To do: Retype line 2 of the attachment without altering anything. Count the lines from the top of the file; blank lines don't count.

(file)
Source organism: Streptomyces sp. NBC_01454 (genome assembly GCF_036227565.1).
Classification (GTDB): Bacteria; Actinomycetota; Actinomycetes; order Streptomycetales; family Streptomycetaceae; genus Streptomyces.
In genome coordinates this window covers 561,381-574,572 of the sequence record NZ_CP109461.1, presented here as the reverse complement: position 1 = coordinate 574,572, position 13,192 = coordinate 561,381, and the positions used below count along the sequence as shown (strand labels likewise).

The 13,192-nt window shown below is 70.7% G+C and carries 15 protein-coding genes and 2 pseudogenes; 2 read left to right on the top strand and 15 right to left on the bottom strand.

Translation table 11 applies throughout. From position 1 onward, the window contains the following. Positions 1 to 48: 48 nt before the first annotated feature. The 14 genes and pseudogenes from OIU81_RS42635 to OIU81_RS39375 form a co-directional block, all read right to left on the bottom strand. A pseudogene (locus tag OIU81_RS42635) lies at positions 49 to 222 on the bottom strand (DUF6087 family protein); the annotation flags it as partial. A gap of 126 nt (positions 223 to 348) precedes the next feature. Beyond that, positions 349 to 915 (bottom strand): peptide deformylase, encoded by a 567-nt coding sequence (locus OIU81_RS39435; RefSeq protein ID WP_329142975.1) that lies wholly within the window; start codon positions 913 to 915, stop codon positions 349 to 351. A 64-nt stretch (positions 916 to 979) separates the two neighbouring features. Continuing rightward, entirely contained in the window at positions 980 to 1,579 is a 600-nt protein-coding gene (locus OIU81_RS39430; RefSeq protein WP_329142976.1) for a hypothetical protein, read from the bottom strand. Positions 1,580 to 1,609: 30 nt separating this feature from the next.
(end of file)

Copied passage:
Classification (GTDB): Bacteria; Actinomycetota; Actinomycetes; order Streptomycetales; family Streptomycetaceae; genus Streptomyces.